£23,000
high
Average annual salary
94%
med
Employed or in further education
22%
low
Employed in a role where degree was essential or beneficial

Top job areas of graduates

16%
Information technology and telecommunications professionals
6%
Sales assistants and retail cashiers
6%
Customer service occupations
What do graduate employment figures really tell you?

The business and research sectors worry that the UK hasn't got enough people with good statistics skills, and as stats are at the heart of so much of the economy, and we only have a few hundred graduates a year in the discipline, this type of degree can be very useful and versatile. The finance industry is very popular with this group, and they're far more likely to be working in London than most other graduates. And who can blame them — statistics graduates starting work in London were earning an average of nearly £29k just six months after leaving university. There is also demand from the Scottish finance sector in Edinburgh and Glasgow - particularly in banking and insurance. But a good statistician can find work almost anywhere that data can be analysed - which, in an online world, is almost anywhere - and many industries struggle to find enough statisticians to fulfil demand, so stay flexible and you can find a variety of options.

What about your long term prospects?

Looking further ahead, below is a rough guide for what graduates went on to earn.

Mathematical sciences

The graph shows median earnings of graduates who achieved a degree in this subject area one, three and five years after graduating from here.

£23k

£23k

£32k

£32k

£39k

£39k

Note: this data only looks at employees (and not those who are self-employed or also studying) and covers a broad sample of graduates and the various paths they've taken, which might not always be a direct result of their degree.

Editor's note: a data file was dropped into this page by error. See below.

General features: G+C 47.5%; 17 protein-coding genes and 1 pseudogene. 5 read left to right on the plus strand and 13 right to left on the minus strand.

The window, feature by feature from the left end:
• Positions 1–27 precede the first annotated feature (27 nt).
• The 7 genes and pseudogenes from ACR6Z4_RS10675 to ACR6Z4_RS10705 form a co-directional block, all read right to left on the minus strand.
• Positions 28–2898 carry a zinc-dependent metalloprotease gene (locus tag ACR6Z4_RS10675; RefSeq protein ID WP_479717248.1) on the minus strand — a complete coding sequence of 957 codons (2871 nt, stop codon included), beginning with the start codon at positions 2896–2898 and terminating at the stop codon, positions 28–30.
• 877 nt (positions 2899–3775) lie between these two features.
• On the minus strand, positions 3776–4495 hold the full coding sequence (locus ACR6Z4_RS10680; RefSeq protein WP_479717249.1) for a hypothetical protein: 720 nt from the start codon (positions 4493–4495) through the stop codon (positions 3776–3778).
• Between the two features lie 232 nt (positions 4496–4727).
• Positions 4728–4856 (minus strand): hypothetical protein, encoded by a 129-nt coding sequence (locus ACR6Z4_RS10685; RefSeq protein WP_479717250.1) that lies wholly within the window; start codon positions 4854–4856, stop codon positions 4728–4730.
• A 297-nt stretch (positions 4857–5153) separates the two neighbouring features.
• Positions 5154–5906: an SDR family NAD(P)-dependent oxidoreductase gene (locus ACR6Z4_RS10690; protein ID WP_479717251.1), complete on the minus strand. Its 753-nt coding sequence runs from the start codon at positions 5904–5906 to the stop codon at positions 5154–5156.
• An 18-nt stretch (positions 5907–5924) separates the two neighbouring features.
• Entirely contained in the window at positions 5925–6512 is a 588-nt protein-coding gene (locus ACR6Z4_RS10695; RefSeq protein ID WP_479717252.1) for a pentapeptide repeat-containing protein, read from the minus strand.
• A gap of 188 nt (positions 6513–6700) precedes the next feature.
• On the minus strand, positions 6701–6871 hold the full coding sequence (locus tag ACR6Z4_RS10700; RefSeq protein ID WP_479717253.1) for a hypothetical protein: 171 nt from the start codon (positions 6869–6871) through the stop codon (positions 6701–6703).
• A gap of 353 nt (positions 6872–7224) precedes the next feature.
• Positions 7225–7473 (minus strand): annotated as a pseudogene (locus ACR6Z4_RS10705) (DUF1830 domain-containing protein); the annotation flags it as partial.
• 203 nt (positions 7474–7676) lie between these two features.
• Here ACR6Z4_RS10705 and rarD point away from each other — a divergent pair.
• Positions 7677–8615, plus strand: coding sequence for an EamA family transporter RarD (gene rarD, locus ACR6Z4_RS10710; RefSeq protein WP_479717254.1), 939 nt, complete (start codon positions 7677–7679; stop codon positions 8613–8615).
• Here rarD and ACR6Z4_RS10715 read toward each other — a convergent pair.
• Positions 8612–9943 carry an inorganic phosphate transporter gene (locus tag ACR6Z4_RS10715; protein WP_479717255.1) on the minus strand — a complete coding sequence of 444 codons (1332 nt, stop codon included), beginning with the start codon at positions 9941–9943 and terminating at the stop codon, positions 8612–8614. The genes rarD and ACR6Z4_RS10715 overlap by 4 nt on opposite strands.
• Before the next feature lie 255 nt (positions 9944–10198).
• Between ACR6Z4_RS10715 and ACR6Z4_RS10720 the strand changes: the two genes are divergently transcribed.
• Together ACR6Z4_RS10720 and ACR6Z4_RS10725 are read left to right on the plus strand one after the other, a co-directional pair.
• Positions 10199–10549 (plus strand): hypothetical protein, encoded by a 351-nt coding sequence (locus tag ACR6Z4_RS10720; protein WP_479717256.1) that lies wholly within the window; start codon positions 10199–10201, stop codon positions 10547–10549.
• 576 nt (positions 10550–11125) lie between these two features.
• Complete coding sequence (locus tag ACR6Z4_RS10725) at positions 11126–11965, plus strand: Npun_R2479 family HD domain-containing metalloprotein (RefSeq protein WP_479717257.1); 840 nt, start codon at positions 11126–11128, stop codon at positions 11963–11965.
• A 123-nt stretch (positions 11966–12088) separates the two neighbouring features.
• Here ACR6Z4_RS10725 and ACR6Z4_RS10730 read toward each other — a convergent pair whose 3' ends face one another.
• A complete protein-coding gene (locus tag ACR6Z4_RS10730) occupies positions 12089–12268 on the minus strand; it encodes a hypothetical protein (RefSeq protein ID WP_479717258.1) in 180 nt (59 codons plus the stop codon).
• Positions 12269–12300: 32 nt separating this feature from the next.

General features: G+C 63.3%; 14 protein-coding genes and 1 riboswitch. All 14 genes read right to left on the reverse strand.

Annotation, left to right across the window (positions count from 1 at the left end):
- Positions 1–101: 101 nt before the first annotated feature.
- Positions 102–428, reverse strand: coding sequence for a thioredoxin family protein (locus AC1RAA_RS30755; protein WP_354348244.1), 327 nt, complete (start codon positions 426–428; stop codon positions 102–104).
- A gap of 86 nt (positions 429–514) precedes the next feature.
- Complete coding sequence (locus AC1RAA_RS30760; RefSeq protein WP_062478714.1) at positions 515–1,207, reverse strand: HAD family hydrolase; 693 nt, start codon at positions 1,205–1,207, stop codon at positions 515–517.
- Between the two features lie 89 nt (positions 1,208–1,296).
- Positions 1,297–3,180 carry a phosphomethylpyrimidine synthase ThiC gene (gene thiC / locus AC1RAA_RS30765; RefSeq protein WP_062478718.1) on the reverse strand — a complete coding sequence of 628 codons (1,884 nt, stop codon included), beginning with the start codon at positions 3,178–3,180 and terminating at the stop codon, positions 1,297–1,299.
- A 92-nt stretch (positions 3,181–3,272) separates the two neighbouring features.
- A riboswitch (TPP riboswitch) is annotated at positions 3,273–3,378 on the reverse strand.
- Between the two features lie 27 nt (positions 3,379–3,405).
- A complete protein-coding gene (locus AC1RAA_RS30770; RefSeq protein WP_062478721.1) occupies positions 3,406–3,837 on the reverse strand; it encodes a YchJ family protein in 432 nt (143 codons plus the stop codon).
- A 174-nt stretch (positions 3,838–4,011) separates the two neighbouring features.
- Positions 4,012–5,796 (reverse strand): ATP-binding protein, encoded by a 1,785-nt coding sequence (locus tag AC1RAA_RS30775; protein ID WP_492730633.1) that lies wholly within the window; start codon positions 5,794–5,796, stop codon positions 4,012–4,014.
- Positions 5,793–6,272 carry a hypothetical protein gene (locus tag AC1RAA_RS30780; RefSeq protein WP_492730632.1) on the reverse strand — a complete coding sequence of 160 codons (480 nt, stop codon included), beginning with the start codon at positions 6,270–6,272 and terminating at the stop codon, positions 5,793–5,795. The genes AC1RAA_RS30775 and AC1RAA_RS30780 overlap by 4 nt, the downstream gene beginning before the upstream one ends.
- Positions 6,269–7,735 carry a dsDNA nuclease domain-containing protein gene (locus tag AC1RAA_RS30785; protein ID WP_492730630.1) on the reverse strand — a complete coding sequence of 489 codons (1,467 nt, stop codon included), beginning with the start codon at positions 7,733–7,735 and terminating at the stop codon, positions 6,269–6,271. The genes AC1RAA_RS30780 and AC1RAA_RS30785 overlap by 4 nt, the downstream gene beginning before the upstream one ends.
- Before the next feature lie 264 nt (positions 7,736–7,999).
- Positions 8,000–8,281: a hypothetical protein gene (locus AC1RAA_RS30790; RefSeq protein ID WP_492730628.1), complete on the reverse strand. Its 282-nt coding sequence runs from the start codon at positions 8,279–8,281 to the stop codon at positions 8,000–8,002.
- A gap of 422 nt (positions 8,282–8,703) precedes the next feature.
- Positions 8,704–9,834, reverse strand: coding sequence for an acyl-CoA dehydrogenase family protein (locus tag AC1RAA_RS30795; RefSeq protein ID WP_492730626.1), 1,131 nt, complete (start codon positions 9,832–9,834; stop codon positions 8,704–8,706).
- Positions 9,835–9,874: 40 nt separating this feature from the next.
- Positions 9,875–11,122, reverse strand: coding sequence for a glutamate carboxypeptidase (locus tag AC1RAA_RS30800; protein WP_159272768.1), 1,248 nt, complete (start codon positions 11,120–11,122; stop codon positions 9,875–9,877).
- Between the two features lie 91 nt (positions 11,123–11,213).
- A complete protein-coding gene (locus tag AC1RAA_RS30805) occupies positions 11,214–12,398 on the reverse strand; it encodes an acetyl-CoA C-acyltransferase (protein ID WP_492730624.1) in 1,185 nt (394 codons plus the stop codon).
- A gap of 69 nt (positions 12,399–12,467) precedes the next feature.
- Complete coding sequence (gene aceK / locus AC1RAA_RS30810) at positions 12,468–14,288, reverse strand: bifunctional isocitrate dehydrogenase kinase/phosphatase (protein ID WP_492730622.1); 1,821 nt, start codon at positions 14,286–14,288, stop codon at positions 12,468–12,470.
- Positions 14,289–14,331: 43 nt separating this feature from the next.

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This is what the university has told Ucas about the criteria they expect applicants to satisfy; some may be compulsory, others may be preferable.

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This is the percentage of applicants to this course who received an offer last year, through Ucas.

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This is what the university has told Ucas about the course. Use it to get a quick idea about what makes it unique compared to similar courses, elsewhere.

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Course location and department:

This is what the university has told Ucas about the course. Use it to get a quick idea about what makes it unique compared to similar courses, elsewhere.

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Teaching Excellence Framework (TEF):

We've received this information from the Department for Education, via Ucas. This is how the university as a whole has been rated for its quality of teaching: gold silver or bronze. Note, not all universities have taken part in the TEF.

Have a question about this info? Learn more here

This information comes from the National Student Survey, an annual student survey of final-year students. You can use this to see how satisfied students studying this subject area at this university, are (not the individual course).

We calculate a mean rating of all responses to indicate whether this is high, medium or low compared to the same subject area at other universities.

Have a question about this info? Learn more here

This information is from the Higher Education Statistics Agency (HESA).

You can use this to get an idea of who you might share a lecture with and how they progressed in this subject, here. It's also worth comparing typical A-level subjects and grades students achieved with the current course entry requirements; similarities or differences here could indicate how flexible (or not) a university might be.

Have a question about this info? Learn more here

Post-six month graduation stats:

This is from the Destinations of Leavers from Higher Education Survey, based on responses from graduates who studied the same subject area here.

It offers a snapshot of what grads went on to do six months later, what they were earning on average, and whether they felt their degree helped them obtain a 'graduate role'. We calculate a mean rating to indicate if this is high, medium or low compared to other universities.

Have a question about this info? Learn more here

Graduate field commentary:

The Higher Education Careers Services Unit have provided some further context for all graduates in this subject area, including details that numbers alone might not show

Have a question about this info? Learn more here

The Longitudinal Educational Outcomes dataset combines HRMC earnings data with student records from the Higher Education Statistics Agency.

While there are lots of factors at play when it comes to your future earnings, use this as a rough timeline of what graduates in this subject area were earning on average one, three and five years later. Can you see a steady increase in salary, or did grads need some experience under their belt before seeing a nice bump up in their pay packet?

Have a question about this info? Learn more here